A long way to get back
Sometimes you’ve got to go a very long way to get back where you started. That journey might take you through mine fields, several continents, South Pacific islands, Alaska, two oceans, uncounted seas – as well as hunger, disappointment, bankruptcy, and divorce, maybe a couple of heavens and a couple of hells. But if you come home to find a person who was there all the time, the one person who makes your life complete, it’s all worth it.
That’s the story of Howard Large. His life’s journey began on April 20, 1932, in Etna, Pennsylvania. He was not yet four years old when his mother got divorced.
“We went to live with my grandparents in Wilson, PA,” Howard said. “It was a mill house that belonged to the steel mill where my grandfather worked as a blacksmith. When he died, my grandmother had to give up the house.”
Howard’s Uncle Charlie lived on Route 422 just across the state line. He was an electrician at Ohio Edison. He had a friend there named Don Gibson. Don’s parents had a house for rent in Pulaski, so Howard’s family moved there.
“When Don’s father died, his mother had to move into the house we were living in, so we moved across the river into a house that was really beat up. We paid $10 a month rent. We had to replaster it. We was no electricity and no running water. There was a pitcher pump out back, but the water was contaminated. The Erie Railroad station was just a hundred yards up the track. They had a spring that came out of the hill. Every day we had to go up there with a bucket to get drinking water. ”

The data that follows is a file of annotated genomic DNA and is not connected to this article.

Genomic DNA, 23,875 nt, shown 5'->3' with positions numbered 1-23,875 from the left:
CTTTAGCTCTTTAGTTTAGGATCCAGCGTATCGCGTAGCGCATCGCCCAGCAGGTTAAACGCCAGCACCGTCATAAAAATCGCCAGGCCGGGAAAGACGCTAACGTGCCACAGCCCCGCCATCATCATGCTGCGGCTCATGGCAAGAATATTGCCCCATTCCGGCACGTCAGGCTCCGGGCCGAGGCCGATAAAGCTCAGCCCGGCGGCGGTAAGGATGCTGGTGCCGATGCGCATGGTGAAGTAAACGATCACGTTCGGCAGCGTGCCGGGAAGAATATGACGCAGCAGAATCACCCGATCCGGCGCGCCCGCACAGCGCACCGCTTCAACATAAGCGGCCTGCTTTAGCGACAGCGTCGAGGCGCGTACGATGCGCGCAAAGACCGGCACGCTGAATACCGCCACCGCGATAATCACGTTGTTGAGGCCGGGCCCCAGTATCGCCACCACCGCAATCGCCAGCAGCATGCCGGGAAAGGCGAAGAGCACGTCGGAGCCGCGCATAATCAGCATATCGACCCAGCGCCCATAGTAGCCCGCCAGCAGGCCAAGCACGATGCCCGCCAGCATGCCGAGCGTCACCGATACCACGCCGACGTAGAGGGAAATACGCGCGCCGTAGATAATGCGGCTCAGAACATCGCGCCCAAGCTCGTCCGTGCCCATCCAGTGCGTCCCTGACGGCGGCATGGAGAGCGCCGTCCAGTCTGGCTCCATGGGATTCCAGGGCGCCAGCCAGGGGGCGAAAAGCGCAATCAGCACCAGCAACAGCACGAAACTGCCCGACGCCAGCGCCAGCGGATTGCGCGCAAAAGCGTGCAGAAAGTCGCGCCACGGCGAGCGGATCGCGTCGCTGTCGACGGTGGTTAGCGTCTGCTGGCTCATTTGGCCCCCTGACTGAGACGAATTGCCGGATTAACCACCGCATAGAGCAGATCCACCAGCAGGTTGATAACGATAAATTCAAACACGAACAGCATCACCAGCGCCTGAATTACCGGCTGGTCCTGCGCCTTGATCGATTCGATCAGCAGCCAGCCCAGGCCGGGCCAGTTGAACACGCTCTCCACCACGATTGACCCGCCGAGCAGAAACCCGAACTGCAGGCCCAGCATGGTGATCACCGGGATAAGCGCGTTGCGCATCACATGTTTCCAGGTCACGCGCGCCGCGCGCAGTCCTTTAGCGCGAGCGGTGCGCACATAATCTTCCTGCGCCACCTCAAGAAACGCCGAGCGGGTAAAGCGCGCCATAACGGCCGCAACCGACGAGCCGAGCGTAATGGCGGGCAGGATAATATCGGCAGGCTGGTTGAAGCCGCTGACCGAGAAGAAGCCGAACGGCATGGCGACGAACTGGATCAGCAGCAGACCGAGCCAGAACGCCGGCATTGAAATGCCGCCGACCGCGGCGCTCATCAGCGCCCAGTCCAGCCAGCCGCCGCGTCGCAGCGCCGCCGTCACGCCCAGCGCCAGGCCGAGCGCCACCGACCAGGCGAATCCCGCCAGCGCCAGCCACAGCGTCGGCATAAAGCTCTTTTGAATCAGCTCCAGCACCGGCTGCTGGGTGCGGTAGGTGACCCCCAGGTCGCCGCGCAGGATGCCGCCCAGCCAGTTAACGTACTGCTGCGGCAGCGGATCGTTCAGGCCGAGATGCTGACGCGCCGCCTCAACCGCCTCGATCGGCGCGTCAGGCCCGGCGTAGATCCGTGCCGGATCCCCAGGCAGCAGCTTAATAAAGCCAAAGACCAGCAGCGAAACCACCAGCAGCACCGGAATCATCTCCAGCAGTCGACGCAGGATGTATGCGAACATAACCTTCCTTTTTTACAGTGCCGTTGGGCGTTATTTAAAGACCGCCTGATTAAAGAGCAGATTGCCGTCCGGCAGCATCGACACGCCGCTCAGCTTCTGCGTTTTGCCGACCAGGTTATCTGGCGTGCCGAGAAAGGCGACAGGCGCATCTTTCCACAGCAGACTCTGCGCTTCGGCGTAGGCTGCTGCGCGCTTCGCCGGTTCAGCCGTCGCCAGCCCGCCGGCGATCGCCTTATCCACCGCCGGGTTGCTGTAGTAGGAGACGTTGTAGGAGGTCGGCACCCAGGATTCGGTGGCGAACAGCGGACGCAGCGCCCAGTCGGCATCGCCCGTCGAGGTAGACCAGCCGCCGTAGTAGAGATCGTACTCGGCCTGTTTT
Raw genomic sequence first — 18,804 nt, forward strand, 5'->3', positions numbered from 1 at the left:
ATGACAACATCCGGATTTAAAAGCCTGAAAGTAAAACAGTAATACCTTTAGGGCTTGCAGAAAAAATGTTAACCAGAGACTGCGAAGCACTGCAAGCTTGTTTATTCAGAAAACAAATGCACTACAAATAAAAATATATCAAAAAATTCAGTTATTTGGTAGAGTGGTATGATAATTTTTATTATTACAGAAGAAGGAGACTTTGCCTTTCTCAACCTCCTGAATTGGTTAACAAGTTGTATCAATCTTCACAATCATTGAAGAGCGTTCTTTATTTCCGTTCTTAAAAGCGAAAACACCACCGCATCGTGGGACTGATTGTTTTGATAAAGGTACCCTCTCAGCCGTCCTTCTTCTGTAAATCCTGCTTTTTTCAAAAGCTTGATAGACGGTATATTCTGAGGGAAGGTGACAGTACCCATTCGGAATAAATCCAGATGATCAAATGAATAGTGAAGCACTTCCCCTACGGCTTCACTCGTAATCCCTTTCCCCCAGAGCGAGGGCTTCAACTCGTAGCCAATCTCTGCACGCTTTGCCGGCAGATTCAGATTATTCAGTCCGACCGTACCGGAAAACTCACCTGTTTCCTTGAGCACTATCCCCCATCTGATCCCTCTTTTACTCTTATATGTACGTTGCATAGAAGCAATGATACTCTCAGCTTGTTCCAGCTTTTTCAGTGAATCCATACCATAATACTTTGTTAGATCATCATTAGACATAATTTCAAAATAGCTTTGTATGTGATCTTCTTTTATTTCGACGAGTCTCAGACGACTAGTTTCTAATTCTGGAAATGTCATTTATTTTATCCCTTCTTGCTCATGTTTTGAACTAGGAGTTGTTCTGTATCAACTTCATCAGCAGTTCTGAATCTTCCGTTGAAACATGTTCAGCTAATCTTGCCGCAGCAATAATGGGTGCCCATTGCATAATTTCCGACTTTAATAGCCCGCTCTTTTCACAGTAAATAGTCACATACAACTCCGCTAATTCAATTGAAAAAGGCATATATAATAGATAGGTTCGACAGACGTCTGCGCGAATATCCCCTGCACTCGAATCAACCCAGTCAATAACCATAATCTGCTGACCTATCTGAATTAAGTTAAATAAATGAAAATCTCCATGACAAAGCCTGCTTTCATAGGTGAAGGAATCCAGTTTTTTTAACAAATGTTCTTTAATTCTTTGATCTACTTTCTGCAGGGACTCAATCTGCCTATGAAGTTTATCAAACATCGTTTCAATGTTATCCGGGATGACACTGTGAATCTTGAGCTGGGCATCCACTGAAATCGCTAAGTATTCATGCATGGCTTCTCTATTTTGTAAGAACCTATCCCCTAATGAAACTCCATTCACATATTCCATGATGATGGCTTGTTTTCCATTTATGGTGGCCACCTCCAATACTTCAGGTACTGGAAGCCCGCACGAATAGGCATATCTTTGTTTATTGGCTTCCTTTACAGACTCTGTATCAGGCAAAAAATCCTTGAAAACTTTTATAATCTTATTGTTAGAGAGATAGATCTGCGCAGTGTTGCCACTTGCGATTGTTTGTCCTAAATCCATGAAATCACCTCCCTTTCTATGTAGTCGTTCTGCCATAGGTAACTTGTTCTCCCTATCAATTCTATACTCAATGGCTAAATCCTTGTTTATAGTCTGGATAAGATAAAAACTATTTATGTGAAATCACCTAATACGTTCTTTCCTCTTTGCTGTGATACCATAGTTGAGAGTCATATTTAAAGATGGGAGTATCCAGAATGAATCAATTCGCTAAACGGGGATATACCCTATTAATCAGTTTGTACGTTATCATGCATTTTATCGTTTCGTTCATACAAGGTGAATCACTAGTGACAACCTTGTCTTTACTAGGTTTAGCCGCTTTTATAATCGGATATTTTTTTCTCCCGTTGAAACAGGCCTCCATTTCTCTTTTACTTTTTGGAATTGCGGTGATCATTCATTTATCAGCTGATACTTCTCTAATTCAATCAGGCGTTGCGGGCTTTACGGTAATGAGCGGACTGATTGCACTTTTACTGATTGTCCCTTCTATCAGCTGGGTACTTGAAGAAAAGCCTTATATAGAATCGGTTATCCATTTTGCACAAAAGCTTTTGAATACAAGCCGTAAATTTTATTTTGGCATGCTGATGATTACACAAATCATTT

Howard’s Aunt Min had an inn with a beer garden and cabins. Trucks from Michigan would drop cars off there, and other trucks would distribute them locally.
One of those drivers married Howard’s mom.
“My grandmother on my stepfather’s side bought the house that was right next door to the first house we lived in,” Howard said. “It was a huge house with three floors and ten rooms. We lived there until I joined the Navy on my seventeenth birthday in 1949.”
Howard was sent to boot camp at Great Lakes Naval Station, then to diesel engine repair training. After completing training, he was assigned to a mine sweeper operating out of Charleston, South Carolina.
“They were still mopping up from World War II,” Howard said. “The Germans had mined the harbors. We had to clear them out.”
Howard got married on January 7, 1952, and took his wife with him to his next assignment on Boca Chica, a small island about three miles east of Key West.
“My wife was upset because I wasn’t a Christian,” Howard said. “She wanted me to go to a Baptist church in downtown Key West.”
The impact on Howard was far greater than either he or his wife could have imagined. He joined the church and quickly became an impassioned leader. Frustrated that the church had no room for growth, he left with five others to start a new church. Within 18 months, they grew to 400 members, put up the first building, and paid for it.
In 1957 the Allapattah Baptist Church licensed Howard as a preacher. He started preaching anyplace that would give him the opportunity.
That year Howard was transferred to a coast and geodetic survey ship that was surveying and charting the waters in the Bahamas. Howard’s job was to set up beach camps from which they could triangulate the precise locations of the survey ships.